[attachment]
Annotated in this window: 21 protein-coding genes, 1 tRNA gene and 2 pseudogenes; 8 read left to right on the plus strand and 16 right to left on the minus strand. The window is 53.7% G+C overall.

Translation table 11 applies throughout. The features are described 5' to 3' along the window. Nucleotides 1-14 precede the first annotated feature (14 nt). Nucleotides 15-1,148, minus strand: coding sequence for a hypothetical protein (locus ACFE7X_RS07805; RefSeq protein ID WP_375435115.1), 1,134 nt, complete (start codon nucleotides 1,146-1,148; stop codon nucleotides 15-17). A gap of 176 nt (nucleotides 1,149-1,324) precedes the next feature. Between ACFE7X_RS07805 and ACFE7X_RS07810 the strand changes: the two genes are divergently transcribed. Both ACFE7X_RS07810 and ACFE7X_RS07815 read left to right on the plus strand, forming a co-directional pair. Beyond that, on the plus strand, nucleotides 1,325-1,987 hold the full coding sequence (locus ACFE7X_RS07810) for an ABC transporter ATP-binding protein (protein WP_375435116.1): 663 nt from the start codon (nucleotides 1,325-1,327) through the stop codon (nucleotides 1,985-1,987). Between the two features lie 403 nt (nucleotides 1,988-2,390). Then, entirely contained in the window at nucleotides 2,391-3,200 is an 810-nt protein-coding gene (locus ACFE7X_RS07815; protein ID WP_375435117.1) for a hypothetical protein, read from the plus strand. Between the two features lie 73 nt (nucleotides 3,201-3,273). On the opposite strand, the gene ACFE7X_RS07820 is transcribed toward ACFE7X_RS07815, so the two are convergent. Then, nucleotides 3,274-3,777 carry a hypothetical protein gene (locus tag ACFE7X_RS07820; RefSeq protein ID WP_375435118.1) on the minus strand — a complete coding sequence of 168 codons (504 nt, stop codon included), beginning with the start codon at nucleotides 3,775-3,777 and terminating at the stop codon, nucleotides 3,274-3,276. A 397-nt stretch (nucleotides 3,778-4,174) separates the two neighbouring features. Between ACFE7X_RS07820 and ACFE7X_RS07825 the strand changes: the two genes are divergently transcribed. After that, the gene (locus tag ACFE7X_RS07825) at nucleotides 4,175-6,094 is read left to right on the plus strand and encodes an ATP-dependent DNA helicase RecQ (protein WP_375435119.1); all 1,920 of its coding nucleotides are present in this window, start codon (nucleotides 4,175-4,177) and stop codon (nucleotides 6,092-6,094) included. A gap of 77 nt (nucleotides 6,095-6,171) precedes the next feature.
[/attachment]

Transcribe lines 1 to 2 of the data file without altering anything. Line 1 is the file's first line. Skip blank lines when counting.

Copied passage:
Annotated in this window: 21 protein-coding genes, 1 tRNA gene and 2 pseudogenes; 8 read left to right on the plus strand and 16 right to left on the minus strand. The window is 53.7% G+C overall.

Translation table 11 applies throughout. The features are described 5' to 3' along the window. Nucleotides 1-14 precede the first annotated feature (14 nt). Nucleotides 15-1,148, minus strand: coding sequence for a hypothetical protein (locus ACFE7X_RS07805; RefSeq protein ID WP_375435115.1), 1,134 nt, complete (start codon nucleotides 1,146-1,148; stop codon nucleotides 15-17). A gap of 176 nt (nucleotides 1,149-1,324) precedes the next feature. Between ACFE7X_RS07805 and ACFE7X_RS07810 the strand changes: the two genes are divergently transcribed. Both ACFE7X_RS07810 and ACFE7X_RS07815 read left to right on the plus strand, forming a co-directional pair. Beyond that, on the plus strand, nucleotides 1,325-1,987 hold the full coding sequence (locus ACFE7X_RS07810) for an ABC transporter ATP-binding protein (protein WP_375435116.1): 663 nt from the start codon (nucleotides 1,325-1,327) through the stop codon (nucleotides 1,985-1,987). Between the two features lie 403 nt (nucleotides 1,988-2,390). Then, entirely contained in the window at nucleotides 2,391-3,200 is an 810-nt protein-coding gene (locus ACFE7X_RS07815; protein ID WP_375435117.1) for a hypothetical protein, read from the plus strand. Between the two features lie 73 nt (nucleotides 3,201-3,273). On the opposite strand, the gene ACFE7X_RS07820 is transcribed toward ACFE7X_RS07815, so the two are convergent. Then, nucleotides 3,274-3,777 carry a hypothetical protein gene (locus tag ACFE7X_RS07820; RefSeq protein ID WP_375435118.1) on the minus strand — a complete coding sequence of 168 codons (504 nt, stop codon included), beginning with the start codon at nucleotides 3,775-3,777 and terminating at the stop codon, nucleotides 3,274-3,276. A 397-nt stretch (nucleotides 3,778-4,174) separates the two neighbouring features. Between ACFE7X_RS07820 and ACFE7X_RS07825 the strand changes: the two genes are divergently transcribed. After that, the gene (locus tag ACFE7X_RS07825) at nucleotides 4,175-6,094 is read left to right on the plus strand and encodes an ATP-dependent DNA helicase RecQ (protein WP_375435119.1); all 1,920 of its coding nucleotides are present in this window, start codon (nucleotides 4,175-4,177) and stop codon (nucleotides 6,092-6,094) included. A gap of 77 nt (nucleotides 6,095-6,171) precedes the next feature.